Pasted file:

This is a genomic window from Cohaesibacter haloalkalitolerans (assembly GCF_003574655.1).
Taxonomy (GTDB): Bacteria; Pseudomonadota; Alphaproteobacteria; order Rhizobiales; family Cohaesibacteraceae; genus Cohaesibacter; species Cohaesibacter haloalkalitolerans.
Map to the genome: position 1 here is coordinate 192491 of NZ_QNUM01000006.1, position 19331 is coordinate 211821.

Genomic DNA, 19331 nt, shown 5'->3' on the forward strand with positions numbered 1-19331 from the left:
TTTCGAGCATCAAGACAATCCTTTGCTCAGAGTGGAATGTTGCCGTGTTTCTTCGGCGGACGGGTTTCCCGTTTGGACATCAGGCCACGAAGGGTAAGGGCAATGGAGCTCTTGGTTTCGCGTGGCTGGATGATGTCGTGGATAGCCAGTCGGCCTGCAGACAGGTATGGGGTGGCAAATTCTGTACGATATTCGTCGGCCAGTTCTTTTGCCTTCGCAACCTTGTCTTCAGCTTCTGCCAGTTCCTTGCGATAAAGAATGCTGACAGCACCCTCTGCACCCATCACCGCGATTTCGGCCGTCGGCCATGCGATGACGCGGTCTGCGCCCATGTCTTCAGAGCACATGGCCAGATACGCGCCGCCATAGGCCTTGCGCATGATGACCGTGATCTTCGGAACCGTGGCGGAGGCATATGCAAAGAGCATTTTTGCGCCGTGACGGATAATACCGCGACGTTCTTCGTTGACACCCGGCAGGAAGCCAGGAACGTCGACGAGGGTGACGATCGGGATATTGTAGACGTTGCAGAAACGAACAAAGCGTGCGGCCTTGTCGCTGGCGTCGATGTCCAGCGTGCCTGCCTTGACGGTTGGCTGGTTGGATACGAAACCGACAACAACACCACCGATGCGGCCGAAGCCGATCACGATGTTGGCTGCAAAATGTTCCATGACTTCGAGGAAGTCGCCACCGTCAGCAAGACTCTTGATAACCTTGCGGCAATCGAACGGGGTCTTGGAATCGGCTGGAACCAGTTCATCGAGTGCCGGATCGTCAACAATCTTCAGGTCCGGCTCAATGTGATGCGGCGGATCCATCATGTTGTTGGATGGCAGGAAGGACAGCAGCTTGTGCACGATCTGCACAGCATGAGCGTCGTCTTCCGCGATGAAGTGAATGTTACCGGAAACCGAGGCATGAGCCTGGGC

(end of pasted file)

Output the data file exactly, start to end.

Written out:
This is a genomic window from Cohaesibacter haloalkalitolerans (assembly GCF_003574655.1).
Taxonomy (GTDB): Bacteria; Pseudomonadota; Alphaproteobacteria; order Rhizobiales; family Cohaesibacteraceae; genus Cohaesibacter; species Cohaesibacter haloalkalitolerans.
Map to the genome: position 1 here is coordinate 192491 of NZ_QNUM01000006.1, position 19331 is coordinate 211821.

Genomic DNA, 19331 nt, shown 5'->3' on the forward strand with positions numbered 1-19331 from the left:
TTTCGAGCATCAAGACAATCCTTTGCTCAGAGTGGAATGTTGCCGTGTTTCTTCGGCGGACGGGTTTCCCGTTTGGACATCAGGCCACGAAGGGTAAGGGCAATGGAGCTCTTGGTTTCGCGTGGCTGGATGATGTCGTGGATAGCCAGTCGGCCTGCAGACAGGTATGGGGTGGCAAATTCTGTACGATATTCGTCGGCCAGTTCTTTTGCCTTCGCAACCTTGTCTTCAGCTTCTGCCAGTTCCTTGCGATAAAGAATGCTGACAGCACCCTCTGCACCCATCACCGCGATTTCGGCCGTCGGCCATGCGATGACGCGGTCTGCGCCCATGTCTTCAGAGCACATGGCCAGATACGCGCCGCCATAGGCCTTGCGCATGATGACCGTGATCTTCGGAACCGTGGCGGAGGCATATGCAAAGAGCATTTTTGCGCCGTGACGGATAATACCGCGACGTTCTTCGTTGACACCCGGCAGGAAGCCAGGAACGTCGACGAGGGTGACGATCGGGATATTGTAGACGTTGCAGAAACGAACAAAGCGTGCGGCCTTGTCGCTGGCGTCGATGTCCAGCGTGCCTGCCTTGACGGTTGGCTGGTTGGATACGAAACCGACAACAACACCACCGATGCGGCCGAAGCCGATCACGATGTTGGCTGCAAAATGTTCCATGACTTCGAGGAAGTCGCCACCGTCAGCAAGACTCTTGATAACCTTGCGGCAATCGAACGGGGTCTTGGAATCGGCTGGAACCAGTTCATCGAGTGCCGGATCGTCAACAATCTTCAGGTCCGGCTCAATGTGATGCGGCGGATCCATCATGTTGTTGGATGGCAGGAAGGACAGCAGCTTGTGCACGATCTGCACAGCATGAGCGTCGTCTTCCGCGATGAAGTGAATGTTACCGGAAACCGAGGCATGAGCCTGGGC